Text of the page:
For my first official trip as MCC’s CEO, I chose to look at MCC projects in two African partner countries, Ghana and Cape Verde. Both countries are well into their compacts, and I wanted to come and see the impact our funds are having on the lives of the men and women here.
I just completed the Ghana portion of the trip and am very excited about this country’s future. MCC is investing $547 million into making agriculture more productive, building schools, and paving roads. The numbers are impressive enough, but until you see the progress on the ground, it is hard to truly understand how complex, integrated, and successful this compact is.
Much of the credit for the success goes to the Ghanaians themselves, who set up an entity called MiDA that will exist and foster economic development long after the MCC compact is over. I also want to acknowledge MCC’s resident mission, led by Jim Bednar, Resident Country Director, and Katerina Ntep, Deputy Resident Country Director, who are working with the Ghanaians to oversee implementation.
As a child of Africa, I was thrilled to meet some of the boys and girls who now sit in classrooms for their lessons, instead of under trees. The Ghanaians identified lack of education as a constraint to their country’s economic growth, and MCC is proud to help address this challenge by funding the building of 310 schools, of which 65 are already finished. We have seen enrollment increase substantially. The number of girls in just the two schools I visited has doubled. This project is also an important example of collaboration and coordination with our partners at USAID, who are training teachers for the schools we are building.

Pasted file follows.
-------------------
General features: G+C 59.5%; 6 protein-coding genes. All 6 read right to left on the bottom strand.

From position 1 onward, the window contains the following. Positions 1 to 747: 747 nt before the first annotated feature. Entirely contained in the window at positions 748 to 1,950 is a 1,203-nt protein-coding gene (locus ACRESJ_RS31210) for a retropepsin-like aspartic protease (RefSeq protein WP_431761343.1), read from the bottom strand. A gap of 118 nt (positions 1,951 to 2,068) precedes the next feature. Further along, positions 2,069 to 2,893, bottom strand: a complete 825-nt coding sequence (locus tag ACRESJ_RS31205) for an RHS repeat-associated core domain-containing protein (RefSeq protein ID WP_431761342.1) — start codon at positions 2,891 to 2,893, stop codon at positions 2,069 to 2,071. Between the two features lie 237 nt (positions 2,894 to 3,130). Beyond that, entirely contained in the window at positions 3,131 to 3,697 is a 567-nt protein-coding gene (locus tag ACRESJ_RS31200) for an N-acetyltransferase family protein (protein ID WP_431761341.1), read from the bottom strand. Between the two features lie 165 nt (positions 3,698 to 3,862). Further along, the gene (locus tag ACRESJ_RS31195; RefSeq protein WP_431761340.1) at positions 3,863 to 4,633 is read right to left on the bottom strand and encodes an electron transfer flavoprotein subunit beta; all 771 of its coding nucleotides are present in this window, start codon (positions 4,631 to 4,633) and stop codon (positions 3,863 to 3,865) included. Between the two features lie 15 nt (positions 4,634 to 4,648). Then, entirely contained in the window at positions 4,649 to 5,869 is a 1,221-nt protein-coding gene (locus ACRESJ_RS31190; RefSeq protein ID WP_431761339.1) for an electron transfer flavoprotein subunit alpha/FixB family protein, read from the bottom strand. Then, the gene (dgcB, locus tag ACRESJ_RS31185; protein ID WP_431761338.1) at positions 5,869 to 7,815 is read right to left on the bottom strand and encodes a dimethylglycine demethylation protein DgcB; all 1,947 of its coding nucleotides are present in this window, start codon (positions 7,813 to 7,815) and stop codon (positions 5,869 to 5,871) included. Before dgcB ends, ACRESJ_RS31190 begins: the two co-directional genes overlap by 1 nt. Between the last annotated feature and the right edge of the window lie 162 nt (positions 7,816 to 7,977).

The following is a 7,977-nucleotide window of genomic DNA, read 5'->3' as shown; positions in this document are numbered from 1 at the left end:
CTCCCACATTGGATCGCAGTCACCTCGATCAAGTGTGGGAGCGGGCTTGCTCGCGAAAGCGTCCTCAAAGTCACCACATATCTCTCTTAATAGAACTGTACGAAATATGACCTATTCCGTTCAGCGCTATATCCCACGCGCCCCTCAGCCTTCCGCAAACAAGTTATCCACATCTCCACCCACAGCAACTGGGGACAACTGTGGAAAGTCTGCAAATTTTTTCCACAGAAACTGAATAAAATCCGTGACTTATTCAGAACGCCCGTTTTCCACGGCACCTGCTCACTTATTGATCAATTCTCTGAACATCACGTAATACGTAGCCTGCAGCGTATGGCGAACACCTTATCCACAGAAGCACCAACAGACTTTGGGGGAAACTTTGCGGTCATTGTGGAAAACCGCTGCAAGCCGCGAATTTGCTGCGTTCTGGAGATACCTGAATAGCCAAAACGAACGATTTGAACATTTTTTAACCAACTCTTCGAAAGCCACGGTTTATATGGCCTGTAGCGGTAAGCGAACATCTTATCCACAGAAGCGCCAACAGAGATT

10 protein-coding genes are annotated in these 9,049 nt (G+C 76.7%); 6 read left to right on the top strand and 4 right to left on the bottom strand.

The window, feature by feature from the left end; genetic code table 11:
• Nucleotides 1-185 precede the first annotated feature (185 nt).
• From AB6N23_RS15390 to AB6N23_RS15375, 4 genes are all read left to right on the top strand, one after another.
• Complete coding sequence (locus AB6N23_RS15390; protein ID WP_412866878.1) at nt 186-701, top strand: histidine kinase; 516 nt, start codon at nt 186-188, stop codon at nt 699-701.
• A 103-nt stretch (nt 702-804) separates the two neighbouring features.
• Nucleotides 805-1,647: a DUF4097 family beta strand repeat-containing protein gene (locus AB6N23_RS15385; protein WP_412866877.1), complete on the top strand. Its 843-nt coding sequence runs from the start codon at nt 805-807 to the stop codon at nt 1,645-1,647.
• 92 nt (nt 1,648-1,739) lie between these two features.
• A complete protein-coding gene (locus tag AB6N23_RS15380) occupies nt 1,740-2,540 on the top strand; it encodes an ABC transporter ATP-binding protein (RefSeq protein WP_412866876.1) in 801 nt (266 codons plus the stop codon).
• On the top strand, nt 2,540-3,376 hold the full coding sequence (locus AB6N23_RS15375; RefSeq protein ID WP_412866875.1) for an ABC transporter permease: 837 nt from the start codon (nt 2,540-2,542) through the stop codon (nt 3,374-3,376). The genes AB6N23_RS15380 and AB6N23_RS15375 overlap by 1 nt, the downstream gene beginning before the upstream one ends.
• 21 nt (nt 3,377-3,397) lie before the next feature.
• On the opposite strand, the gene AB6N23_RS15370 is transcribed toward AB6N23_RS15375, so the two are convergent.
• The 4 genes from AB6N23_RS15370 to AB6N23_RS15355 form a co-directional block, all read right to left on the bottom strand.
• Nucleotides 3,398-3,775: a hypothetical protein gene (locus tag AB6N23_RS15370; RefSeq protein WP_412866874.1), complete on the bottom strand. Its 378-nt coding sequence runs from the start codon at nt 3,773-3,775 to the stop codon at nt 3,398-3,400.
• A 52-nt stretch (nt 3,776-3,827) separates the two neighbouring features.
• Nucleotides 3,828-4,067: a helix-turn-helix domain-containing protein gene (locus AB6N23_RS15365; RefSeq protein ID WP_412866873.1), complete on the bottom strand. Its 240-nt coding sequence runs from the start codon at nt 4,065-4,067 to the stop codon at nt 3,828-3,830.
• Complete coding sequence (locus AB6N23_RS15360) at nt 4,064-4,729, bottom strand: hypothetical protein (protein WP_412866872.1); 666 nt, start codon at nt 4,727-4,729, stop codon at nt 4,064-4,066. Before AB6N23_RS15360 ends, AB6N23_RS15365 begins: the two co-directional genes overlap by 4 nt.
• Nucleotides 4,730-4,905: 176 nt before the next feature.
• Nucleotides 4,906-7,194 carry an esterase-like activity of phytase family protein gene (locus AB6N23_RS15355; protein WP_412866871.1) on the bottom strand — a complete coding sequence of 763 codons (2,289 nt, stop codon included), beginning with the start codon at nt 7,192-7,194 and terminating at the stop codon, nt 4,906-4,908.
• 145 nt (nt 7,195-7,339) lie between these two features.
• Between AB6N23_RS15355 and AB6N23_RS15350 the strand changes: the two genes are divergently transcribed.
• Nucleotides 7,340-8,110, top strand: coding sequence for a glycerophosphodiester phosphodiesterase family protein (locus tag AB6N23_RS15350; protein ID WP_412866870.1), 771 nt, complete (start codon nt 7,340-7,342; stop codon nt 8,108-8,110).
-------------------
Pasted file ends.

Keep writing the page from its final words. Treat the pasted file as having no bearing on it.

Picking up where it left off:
In addition to the schools I visited, I was able to inspect progress on some of the rural roads our funds are paving, talk to pineapple farmers about how MCC-funded investments in cold storage are helping them export their crops, and meet a number of people who now have full rights and title to their property, thanks to the MCC-funded land titling project.
All of these elements are critical to successfully driving sustainable economic growth in Ghana through increased agriculture productivity. MCC’s five year program, therefore, works up and down the value chain. It starts with training the small farmer, works with banks to ensure he or she has access to credit, supports cooperative farming, and develops the roads to get products to markets.
I was honored to be part of the group who passed out land title certificates to about 30 people, half women. MCC is funding new offices and surveys to provide these official land titles to a total of about 5,000 Ghanaians. As the many government ministers in attendance said, these titles are an absolutely critical step in ensuring economic growth. If people have title to their land, they can use that asset to access credit and have the security they need to expand production. I was particularly happy to see so many women obtaining titles in their names.
Before we left, I met with representatives of both the local and international private sector, who are also very excited about Ghana’s future and MCC’s role in addressing economic constraints. I met one farmer who was able to increase her yield from five bags of rice a season to more than 140 bags after a MCC-funded training program, and another farmer who increased his income from around $60 a year to over $1,070 by changing his crops to line up with international market demand. In Ghana, we have literally hundreds of stories of men and women like these who now “see their farms as businesses and not just as an occupation,” as one program participant said.
I also had a good meeting with Ghanaian President John Atta-Mills, who, like many Ghanaians I met, was keenly interested in learning how Ghana could qualify for a second compact when the current compact finishes in two years. The president reaffirmed his commitment to making sure the projects finish on time, with transparency, accountability, and measured results.
It is clear to me that there is real opportunity in Ghana. I look forward to the next half of my trip to see the progress unfolding in Cape Verde.